Hence, a case-control study was performed in 432 LC patients and 430 healthy controls to evaluate the possible association of LC and MIR137HG polymorphisms among Chinese Li population. The investigation was expected to further deepen our understanding regarding the pathogenesis of LC and serve as non-invasive biomarkers for LC.

Materials and Methods

Ethics Statement

Our research was approved by the Ethics Committee of the Second Affiliated Hospital of Hainan Medical College (Ethics number: HZ2015-11), and all procedures were conducted in accordance with the ethical standards of the Declaration of Helsinki and following national and international guidelines. Written informed consent was obtained from each participant after the study was fully explained.

Study subjects862 individuals, consisting of 430 healthy people and 432 patients with LC, were recruited from the Second Affiliated Hospital of Hainan Medical College, Hainan Province, China. All LC patients were newly diagnosed and had not received relevant antitumor therapy, such as surgical treatment, radiotherapy, chemotherapy and biotherapy. They were diagnosed with liver cancer by routine examination, imaging (such as B-ultrasonic wave, CT and nuclear magnetic resonance) and histopathological examination. Our case group also excluded patients with the following diseases: liver diseases like hepatitis and liver cirrhosis induced by diabetes, fatty liver, metabolic disorder and vascular disease, primary and secondary biliary cirrhosis, recurrent liver cancer, metastatic liver cancer, hepatitis A, C, D, and E, autoimmune hepatitis, etc. Control subjects, without any history of tumor or chronic diseases, were healthy individuals selected from the physical examination center of the Second Affiliated Hospital of Hainan Medical College, Hainan Province, China. All the participants were Li nationality from Hainan Province of China and they have no relationship with each other.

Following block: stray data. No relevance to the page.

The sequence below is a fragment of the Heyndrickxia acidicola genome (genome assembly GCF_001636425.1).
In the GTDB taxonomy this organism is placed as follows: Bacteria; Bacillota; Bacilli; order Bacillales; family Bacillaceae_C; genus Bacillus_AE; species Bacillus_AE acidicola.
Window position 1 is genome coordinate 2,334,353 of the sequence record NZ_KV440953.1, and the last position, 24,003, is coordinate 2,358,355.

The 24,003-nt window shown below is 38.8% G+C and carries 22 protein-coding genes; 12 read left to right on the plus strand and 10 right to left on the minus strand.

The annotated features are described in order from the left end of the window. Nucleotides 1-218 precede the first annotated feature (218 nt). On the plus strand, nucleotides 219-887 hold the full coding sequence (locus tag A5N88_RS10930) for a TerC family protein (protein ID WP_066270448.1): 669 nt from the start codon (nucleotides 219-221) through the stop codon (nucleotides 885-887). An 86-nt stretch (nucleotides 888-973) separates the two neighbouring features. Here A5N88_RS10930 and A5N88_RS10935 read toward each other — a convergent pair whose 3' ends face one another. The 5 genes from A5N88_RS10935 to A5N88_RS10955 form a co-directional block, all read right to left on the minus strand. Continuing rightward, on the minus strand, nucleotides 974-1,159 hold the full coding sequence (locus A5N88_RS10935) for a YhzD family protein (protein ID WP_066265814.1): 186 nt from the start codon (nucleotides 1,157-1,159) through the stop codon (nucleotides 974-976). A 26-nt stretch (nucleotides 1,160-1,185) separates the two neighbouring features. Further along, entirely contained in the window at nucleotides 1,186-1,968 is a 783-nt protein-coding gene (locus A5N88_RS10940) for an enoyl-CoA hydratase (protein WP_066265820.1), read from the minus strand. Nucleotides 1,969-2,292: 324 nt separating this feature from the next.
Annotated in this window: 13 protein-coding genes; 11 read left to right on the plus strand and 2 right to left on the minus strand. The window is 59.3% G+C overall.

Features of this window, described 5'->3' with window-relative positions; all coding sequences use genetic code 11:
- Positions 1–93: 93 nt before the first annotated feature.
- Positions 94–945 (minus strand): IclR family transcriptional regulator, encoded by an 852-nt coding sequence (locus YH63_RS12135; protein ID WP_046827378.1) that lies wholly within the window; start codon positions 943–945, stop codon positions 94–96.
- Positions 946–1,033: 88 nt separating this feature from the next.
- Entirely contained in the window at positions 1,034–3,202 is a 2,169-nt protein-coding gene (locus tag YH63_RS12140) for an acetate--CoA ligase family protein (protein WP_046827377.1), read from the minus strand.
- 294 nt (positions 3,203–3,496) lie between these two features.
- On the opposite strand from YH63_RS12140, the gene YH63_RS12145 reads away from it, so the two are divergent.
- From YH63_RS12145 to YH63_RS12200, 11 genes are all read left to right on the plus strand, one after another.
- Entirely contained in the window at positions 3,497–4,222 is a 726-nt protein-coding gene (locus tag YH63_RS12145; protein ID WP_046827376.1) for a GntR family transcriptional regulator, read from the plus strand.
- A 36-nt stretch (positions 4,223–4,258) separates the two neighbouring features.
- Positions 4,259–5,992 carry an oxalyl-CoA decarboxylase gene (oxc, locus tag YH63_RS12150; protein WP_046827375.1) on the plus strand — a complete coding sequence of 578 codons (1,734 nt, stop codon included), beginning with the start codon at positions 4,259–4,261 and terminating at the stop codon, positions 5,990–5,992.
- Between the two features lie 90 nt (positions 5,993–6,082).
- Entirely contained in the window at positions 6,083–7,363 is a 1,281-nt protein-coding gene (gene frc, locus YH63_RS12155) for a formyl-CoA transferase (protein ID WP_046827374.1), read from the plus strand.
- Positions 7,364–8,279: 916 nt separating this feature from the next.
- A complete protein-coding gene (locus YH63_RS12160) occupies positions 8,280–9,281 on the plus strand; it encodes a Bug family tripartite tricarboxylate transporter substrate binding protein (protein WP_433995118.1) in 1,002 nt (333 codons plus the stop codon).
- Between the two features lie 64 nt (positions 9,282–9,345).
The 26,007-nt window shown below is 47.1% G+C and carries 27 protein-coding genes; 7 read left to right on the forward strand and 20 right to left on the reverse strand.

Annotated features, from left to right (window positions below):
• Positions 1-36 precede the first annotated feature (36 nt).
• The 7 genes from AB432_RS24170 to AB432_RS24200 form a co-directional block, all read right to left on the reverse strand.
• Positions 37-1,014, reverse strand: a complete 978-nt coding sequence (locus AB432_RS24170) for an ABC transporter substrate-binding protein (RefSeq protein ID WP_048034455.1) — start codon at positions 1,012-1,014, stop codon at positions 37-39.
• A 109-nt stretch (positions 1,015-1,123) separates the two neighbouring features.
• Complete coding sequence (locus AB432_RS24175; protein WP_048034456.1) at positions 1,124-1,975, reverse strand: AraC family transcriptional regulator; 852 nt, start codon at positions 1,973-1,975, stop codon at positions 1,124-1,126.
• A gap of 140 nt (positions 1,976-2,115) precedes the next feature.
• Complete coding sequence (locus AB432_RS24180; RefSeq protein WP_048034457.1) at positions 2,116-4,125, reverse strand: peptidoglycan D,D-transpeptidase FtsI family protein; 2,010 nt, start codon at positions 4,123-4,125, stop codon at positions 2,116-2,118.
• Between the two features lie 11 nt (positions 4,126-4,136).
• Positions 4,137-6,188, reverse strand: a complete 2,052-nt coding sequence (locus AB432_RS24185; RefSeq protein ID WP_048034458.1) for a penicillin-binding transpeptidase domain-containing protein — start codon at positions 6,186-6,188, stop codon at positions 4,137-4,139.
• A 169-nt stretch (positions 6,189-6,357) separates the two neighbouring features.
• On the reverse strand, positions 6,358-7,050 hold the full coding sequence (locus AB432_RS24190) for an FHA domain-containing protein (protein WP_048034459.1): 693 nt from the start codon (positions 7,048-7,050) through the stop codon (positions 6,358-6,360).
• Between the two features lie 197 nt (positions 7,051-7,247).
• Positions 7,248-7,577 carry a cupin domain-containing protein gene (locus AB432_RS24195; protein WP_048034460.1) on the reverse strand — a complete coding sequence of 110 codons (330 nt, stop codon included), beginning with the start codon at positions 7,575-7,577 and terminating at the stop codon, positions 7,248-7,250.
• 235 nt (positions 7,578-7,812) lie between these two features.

SNP Selection and Genotyping

According to the 1000 Genomes Project (http://www.1000genomes.org/) and dbSNP (https://www.ncbi.nlm.nih.gov/projects/SNP/) database, five label single nucleotide polymorphisms (SNPs) (rs12138817, rs9440302, rs1198574, rs17371457 and rs7554283) with minor allele frequency (MAF) > 5% were finally selected to evaluate the effect of MIR137HG polymorphisms on LC susceptibility.